The opportunity to relocate to another country for work or a better life for you and your family is a goal that many people wish to achieve in the current economic climate. If your partner or spouse has already secured a job in France, the next question is how to go about finding work there for yourself as an English-speaker.

That experience may seem daunting, especially when you consider that French unemployment has been high for several years now, but there is good news. The unemployment rate dropped to 8.8% in February, the lowest it’s been since 2009, which was just before the recession hit.

This means that while, yes, it may not be as easy as you hoped to find your dream job right away, there are jobs out there for English speakers because France yearns for international staff so those who do possess skills in other languages can fair better in the job market. So with some patience, a good preparation, and a positive attitude, it can be possible to find work to suit you and your family’s needs.

Let’s look at some of the most popular jobs in France for English speakers who know little or no French.

Sell properties to English-speakers as a real estate agent

Tons of English speakers are looking to buy property in France, especially while the exchange rate is low. Some of them may, like you, be looking to relocate permanently, but some are looking for holiday homes or rental properties, and they’ll want to deal with an English-speaker who can demystify the French property system for them.

Look after children as a nanny or au-pair

Many French parents are keen for their children to learn English to give them better employment prospects in the future, so they will employ an English-speaking caregiver to look after their young ones. All you need is a love for children and a childcare certificate to be accepted by an agency or an individual family.

Teach French children English as a homestay teacher

Teaching English to French children in your own home is a highly rewarding and well-paid job that allows you to earn money and take care of your own children during the school holidays, which could be great for the long summer break.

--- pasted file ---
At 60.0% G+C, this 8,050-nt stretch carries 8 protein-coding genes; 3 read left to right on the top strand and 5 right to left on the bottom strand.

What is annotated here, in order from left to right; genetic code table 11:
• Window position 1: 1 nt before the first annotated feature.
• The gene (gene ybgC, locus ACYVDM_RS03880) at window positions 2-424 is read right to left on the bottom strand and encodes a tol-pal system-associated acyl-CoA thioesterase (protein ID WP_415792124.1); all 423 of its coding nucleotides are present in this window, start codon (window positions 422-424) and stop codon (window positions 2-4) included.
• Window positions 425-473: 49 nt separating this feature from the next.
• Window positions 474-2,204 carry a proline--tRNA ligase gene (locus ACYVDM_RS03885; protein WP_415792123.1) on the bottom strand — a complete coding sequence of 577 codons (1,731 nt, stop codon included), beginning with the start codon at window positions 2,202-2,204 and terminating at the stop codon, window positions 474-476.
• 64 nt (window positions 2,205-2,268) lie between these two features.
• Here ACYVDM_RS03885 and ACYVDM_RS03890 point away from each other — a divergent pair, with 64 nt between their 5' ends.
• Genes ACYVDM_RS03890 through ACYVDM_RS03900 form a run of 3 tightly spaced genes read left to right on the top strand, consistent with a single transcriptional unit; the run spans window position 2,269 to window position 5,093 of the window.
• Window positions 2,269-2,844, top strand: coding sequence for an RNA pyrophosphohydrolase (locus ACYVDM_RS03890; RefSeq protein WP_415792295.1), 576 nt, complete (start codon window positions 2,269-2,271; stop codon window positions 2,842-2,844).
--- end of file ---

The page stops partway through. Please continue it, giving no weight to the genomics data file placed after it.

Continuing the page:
The idea is that the French children can experience a safe language study holiday in their home country, where they will improve their English language skills through daily lessons from a qualified English teacher and interactions with native English speakers.

For more information on becoming a host family, please visit www.dailyenglish.fr/en/teaching-english-in-france-host-family.

Show tourists the wonders of France as a tour guide

There are many reasons why millions of tourists flock to France every year, but one of them is the incredible tourist attractions, like the Palaces of Versailles, the Eiffel Tower, and the Notre Dame Cathedral.

What do all of those tourists have in common? They need guided tours around the monuments from people who know the history and significance of the buildings and speak a language they understand. Even if the tourist is not from an English-speaking country, it is more than likely that they will know better English than French.

Best of all, you don’t need an official certification. If you’ve got a head for facts and a top-notch public speaking voice, then you can become a tour guide.

Teach people to ski as an instructor

Many tourists come to visit France’s ski resorts and for that reason, instructors can be required to learn English to communicate with foreign tourists for safety reasons. Many ski instructors actually make money on commission, so you could find yourself more in demand than the native French speakers.

Hopefully, this guide has helped you see that there are plenty of job prospects out there for English speakers. All you have to do is to be open to what you find.

Even if these aren’t what you envisaged doing, they can be used as a stepping stone to bigger and better things or allow you to earn money whilst working towards your dream job. Also, you never know when a temporary gig can end up being the best job you ever had. So as they say in France, au travail!

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